AARON HUMES Reporting: This morning the Belize City press sat down with officials of the Ministry of Education, Youth and Sports including Minister Patrick Faber to review latest developments in education including proposals to revise and streamline fee schemes in high schools, school subsidies and grants and payment of examination fees for students taking the Caribbean Secondary Education Certificate (CSEC) examination.
According to Minister Faber, the Ministry must not only talk social justice, it must do social justice. The proposals outlined by the Ministry, he said, will move more Belizean even closer to an equitable and socially just society. For the first time, the socio-economic and academic needs of students in all schools will be accounted for, and the Ministry will appropriate, cooperatively, the tools of the Ministry of Human Development to determine objectively where the greatest need is.
Chief Executive Officer of the Ministry David Leacock provided an outline, stating that the Ministry wished to achieve justice in its provisions for all schools over a 7 year period.
In that time, schools found to be above-average in funding would have their funding reduced gradually, while those who are below would have theirs raised based on a formula that calculates school services, compensation for students with socio-economic and academic needs, and a performance bonus for schools who develop innovative program and reduce retention and dropout rates.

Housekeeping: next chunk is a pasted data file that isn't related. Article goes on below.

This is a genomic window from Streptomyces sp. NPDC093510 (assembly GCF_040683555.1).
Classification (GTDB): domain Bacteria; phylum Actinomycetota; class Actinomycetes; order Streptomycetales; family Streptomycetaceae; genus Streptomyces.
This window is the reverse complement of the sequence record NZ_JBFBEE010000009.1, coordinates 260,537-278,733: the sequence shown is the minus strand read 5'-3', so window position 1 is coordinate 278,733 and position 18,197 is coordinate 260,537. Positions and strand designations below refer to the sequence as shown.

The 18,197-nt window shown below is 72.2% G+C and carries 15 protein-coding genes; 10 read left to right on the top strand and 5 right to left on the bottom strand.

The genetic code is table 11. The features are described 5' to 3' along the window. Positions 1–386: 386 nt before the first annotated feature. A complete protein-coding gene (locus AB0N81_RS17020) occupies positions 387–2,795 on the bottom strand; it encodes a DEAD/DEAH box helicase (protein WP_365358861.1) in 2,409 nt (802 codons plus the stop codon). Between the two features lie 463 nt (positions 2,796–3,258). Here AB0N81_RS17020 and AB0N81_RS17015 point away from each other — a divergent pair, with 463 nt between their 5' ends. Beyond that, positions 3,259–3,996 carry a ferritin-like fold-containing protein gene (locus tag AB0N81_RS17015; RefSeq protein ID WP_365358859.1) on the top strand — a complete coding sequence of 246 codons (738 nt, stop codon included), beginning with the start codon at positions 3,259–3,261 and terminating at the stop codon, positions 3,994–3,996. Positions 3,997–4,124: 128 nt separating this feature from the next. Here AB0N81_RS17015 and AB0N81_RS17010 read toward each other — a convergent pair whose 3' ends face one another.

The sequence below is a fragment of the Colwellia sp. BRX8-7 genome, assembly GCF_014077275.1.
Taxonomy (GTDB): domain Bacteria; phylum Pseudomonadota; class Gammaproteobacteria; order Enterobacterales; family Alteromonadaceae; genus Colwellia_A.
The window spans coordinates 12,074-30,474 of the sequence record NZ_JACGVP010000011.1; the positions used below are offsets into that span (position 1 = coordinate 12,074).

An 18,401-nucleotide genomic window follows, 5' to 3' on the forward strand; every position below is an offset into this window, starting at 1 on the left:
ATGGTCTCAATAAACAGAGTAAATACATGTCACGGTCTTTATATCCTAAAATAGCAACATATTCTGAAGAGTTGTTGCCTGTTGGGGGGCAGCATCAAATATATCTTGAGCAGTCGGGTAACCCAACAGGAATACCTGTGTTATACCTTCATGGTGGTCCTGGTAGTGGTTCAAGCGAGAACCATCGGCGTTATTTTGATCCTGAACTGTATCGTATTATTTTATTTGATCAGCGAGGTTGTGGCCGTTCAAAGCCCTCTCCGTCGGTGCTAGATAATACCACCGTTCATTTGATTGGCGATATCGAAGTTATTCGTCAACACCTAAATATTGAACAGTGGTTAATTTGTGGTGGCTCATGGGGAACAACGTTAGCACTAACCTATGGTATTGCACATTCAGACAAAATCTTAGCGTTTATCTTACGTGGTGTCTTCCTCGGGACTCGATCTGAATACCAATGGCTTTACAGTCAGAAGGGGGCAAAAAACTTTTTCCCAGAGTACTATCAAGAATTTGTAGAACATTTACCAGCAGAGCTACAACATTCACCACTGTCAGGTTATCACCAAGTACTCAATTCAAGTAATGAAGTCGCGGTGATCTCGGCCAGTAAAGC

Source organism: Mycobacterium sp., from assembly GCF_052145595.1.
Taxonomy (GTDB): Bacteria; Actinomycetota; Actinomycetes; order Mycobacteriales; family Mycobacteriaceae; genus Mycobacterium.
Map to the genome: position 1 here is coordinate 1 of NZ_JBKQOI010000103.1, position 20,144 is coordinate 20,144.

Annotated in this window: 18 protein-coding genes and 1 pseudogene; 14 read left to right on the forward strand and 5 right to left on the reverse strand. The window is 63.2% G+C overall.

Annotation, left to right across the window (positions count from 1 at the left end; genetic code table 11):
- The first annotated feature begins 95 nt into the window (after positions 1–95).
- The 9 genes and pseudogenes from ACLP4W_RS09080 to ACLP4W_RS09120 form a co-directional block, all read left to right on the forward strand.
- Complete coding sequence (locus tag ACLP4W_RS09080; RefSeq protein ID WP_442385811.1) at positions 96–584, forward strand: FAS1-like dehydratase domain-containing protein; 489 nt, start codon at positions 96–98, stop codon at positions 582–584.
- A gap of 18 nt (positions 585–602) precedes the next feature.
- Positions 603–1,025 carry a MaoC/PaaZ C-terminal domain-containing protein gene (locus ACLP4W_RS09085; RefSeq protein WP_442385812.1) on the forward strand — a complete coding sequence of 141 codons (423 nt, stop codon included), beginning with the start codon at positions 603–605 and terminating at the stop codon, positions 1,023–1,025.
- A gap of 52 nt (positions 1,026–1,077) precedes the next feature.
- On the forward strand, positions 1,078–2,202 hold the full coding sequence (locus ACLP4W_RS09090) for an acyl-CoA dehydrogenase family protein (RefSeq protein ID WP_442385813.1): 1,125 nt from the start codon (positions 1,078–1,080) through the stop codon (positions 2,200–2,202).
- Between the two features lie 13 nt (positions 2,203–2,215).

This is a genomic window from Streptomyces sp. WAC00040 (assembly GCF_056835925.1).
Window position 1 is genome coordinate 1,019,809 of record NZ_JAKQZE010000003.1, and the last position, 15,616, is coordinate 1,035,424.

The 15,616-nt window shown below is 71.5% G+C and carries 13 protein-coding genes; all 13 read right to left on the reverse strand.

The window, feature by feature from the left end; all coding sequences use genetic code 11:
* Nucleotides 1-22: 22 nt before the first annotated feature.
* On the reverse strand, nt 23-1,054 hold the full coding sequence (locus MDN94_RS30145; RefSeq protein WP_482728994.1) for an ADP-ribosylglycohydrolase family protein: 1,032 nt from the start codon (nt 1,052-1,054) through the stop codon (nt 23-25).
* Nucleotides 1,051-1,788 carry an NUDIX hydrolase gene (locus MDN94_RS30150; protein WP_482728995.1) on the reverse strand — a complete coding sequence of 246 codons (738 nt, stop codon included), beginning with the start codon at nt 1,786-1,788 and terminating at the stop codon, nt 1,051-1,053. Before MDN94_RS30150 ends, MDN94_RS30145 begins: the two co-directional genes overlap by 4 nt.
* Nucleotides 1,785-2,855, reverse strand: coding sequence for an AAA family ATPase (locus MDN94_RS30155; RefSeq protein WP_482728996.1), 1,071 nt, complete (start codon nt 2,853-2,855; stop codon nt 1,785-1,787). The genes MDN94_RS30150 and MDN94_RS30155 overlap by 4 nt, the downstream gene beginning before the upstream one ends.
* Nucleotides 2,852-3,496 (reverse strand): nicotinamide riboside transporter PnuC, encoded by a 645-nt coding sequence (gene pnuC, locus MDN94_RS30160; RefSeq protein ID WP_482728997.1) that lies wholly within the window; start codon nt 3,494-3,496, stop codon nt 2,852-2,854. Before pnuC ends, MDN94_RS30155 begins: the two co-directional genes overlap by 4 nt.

This would reduce the gap between urban and rural school and especially poor and non-poor students. In the case of school fees, which range far and wide, there is work ongoing that would result in lower, standardized fees beginning in this upcoming school year, 2014-15.
Beginning this November, per Prime Minister Dean Barrow’s New Year’s Address, students taking a maximum of 6 CSEC subjects including English and Mathematics would have their costs paid, but the most vulnerable would be sought out.
In preparation for this and the CXC exercise, the Ministries of Education and Human Development are partnering to run a household survey exercise that would visit all schools and homes seeking economic and educational data. It is voluntary but there is a risk of missing out on the promised funds if the survey data sheet is not completed and signed by a parent or guardian.
The Ministry has set an estimated target of 1 and a half million dollars for the CXC program, but Minister Faber says he doesn’t mind the extra spending on this and other programs including curriculum reform if it means students are better prepared and educated.
The Ministry’s statistics say more students are enrolled in school and completing high school and dropout rates for boys are going lower, to match those of girls.
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